Okay, so after, after that first shoot, that I was explaining to you kind of changed things for me. When we were going over the photos with my client, she said, Oh, they look like they're from a magazine. And um, you know, when you look at like parent magazine, or the home magazines, you see kind of people just lounging around and doing what they would do normally in the day, and a little bit more organic feel. Oh, yeah. And, I mean, I know that it sounds kind of funny to certain clients.  When they want, you know, a family portrait, obviously, they want everyone looking smiling, and we get those in the shoot too. But it's not like my main focus. I think it's just special to capture the little moments because those are the ones that later down the road, you'll miss and if you just have anyone can take a picture of someone smiling and looking at the camera. But if you can capture their personality and the emotions, even if they're not smiling, you know babies crying and the mom soothing the baby, or when dad kind of just gives the baby a little kiss on the head, because they're just trying to make the baby feel comfortable. It's those little moments, I think that that's where you get the most emotion out of. 

MICHAEL DER
Yeah, that's those are the beautiful moments, how long do you have free your sessions? I mean, are they one hour, two hours, walk me through that.

KELLY AOKI
I have, I used to have a mini session that was maybe 20 minutes. And I don't really do that anymore, just because towards the end of the 20-minute session, well, now I can do it a little bit faster, much faster. So I could get the same emotions in the 20 minutes. But most of my sessions are at least 45 minutes to an hour. And then I have a different type of session that's a little bit longer up to two hours in, in the two hour sessions, you get a ton of really natural moments, because the client really does get super comfortable. And they're not worried about getting those specific look and cheese and smile at the camera pictures because we've already gotten those. So then we just get the kids playing with the parents and siblings and it's great.

MICHAEL DER  11:11  
Yeah, I think that it would, I'm just guessing here, but it would take a while to break that tension down of the first 20 or 30 minutes of it as a photographer, photographing us to start feeling natural again. 

KELLY AOKI
Yeah, it used to be really hard for me in the beginning, just because I am more introverted. So I, I learned over the years that if I don't take control of the session, then someone else will and it doesn't go, it doesn't go the way I see it in my head. So I guess, you know, over the years, I've learned that when clients have all these ideas, and they want to control the shoot, they still need direction no matter what. Yeah, that's a that's a hard part to work with a client that really wants control, but doesn't really know what they want.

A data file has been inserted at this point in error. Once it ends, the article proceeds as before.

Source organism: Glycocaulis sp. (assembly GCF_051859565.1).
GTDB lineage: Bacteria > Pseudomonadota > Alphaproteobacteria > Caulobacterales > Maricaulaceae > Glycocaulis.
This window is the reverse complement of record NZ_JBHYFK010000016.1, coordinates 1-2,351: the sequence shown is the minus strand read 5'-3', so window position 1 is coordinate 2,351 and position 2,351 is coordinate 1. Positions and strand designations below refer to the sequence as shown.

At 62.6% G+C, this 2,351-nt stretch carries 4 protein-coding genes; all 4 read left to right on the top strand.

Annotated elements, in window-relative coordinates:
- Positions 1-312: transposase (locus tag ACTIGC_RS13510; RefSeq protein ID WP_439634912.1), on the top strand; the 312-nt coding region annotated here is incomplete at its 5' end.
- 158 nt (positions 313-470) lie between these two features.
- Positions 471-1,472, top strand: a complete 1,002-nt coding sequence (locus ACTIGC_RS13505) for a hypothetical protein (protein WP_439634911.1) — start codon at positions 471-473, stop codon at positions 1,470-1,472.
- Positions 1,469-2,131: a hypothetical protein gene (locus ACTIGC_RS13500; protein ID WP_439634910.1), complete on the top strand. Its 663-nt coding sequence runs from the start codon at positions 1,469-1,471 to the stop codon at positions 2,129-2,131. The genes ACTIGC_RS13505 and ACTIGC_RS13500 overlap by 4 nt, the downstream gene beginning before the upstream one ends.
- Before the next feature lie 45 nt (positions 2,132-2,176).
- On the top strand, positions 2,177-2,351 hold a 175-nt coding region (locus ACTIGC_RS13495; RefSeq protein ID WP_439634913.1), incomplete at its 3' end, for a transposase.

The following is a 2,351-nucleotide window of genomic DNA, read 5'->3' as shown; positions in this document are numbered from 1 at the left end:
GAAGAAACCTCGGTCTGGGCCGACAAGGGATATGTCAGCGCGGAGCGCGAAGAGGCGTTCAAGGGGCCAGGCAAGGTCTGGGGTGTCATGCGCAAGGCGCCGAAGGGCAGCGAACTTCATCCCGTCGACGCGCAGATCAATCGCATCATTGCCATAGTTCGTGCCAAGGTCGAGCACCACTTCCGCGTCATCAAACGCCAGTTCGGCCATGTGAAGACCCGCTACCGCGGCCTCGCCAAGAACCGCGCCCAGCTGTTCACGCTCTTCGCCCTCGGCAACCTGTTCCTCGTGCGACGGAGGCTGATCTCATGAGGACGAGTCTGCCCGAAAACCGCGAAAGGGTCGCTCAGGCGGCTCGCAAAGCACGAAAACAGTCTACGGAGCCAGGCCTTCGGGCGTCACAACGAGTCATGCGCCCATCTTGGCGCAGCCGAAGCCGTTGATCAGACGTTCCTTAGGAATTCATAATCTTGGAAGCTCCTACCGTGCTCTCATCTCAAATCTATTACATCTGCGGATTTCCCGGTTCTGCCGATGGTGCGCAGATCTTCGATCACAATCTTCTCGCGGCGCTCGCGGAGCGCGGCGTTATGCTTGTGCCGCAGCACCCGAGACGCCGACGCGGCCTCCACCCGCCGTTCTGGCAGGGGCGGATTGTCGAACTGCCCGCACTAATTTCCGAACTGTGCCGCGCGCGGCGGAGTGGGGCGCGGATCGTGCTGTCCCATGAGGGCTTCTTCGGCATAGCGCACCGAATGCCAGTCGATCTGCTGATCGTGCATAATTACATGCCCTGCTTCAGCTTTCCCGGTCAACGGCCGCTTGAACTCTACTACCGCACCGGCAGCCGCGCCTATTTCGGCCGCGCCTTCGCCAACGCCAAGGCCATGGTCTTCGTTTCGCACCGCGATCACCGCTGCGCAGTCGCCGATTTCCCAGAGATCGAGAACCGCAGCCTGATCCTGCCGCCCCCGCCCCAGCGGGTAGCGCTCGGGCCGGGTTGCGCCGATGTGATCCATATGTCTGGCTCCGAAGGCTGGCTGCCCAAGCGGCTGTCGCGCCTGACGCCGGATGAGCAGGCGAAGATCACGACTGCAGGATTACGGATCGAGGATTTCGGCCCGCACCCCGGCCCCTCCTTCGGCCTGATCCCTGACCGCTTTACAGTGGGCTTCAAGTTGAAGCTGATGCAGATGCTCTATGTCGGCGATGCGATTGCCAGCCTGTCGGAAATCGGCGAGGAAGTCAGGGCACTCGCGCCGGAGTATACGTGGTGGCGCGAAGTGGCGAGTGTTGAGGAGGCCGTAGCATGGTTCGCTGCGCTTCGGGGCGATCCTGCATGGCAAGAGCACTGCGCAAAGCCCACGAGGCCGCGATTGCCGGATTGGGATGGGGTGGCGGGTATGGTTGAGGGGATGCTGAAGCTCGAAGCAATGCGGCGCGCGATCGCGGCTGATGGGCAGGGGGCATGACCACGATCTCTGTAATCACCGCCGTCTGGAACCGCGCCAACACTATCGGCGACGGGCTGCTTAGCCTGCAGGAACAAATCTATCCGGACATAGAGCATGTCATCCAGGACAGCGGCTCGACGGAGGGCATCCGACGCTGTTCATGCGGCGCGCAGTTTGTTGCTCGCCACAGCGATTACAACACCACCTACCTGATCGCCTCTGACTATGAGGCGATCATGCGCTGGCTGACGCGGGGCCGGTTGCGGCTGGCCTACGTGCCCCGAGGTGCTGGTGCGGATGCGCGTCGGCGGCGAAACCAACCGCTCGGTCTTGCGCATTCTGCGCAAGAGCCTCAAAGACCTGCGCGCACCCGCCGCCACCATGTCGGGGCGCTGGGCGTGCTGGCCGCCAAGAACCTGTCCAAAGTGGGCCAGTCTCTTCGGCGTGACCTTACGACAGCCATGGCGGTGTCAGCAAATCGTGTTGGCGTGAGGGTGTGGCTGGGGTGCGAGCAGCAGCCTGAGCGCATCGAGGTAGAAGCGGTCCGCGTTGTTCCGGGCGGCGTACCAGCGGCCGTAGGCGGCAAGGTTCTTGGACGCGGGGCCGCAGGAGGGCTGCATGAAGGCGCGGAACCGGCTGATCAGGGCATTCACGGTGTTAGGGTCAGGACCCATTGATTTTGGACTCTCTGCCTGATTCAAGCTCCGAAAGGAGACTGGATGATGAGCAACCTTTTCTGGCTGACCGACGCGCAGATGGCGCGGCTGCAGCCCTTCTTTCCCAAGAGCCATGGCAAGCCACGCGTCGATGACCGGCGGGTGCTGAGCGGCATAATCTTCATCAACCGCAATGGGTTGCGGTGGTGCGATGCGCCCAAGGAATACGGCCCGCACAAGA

MICHAEL DER
Mm hmm. Did you go to school for photography? Did you have any mentorship programs or internships? What was your process like there? 

KELLY AOKI
Um, so I was originally majoring in science for like medical or I changed a lot. I kind of grew up like a typical, you know, Japanese American household. My parents said, like, be a doctor or lawyer, teacher, my mom's a teacher. So it was like either a doctor or a teacher.  And so then that's what I strived for. But I ended up picking up a camera as a creative outlet. And I just kind of took off with it.  After my senior pictures in high school, that photographer taught me how to shoot in manual.  And that was about it. So I ended up majoring in Mass Communications and journalism at Fresno State.  And from there, I just took a couple of classes. I took one in photojournalism and I was introduced to the photographer for the campus carry. And he actually went to the same sports shooter workshop or conference that I did, like years before, and then that's how I ended up meeting you. 

MICHAEL DER
Mm hmm. Okay. And I wanted to ask you about, like, the personality traits that you feel like have been successful for you, in your work? How important is it to be approachable, in your line of work? 

KELLY AOKI
I would say it's like the most important thing. I know, some photographers aren't as approachable, and it's super kind of strictly business. And I think that's where my business is a little bit different. I try to whether someone's booking a shoot or not, I give them the same type of attention. And I think that's important because then they feel that energy and they feel special and take taken care of. 

MICHAEL DER
Do you do anything special in terms of the pre-production aspect? Do you provide your clients any type of like written documents or magazines that kind of say, this is what to expect, you know, bring this type of wardrobe or anything like that? 

KELLY AOKI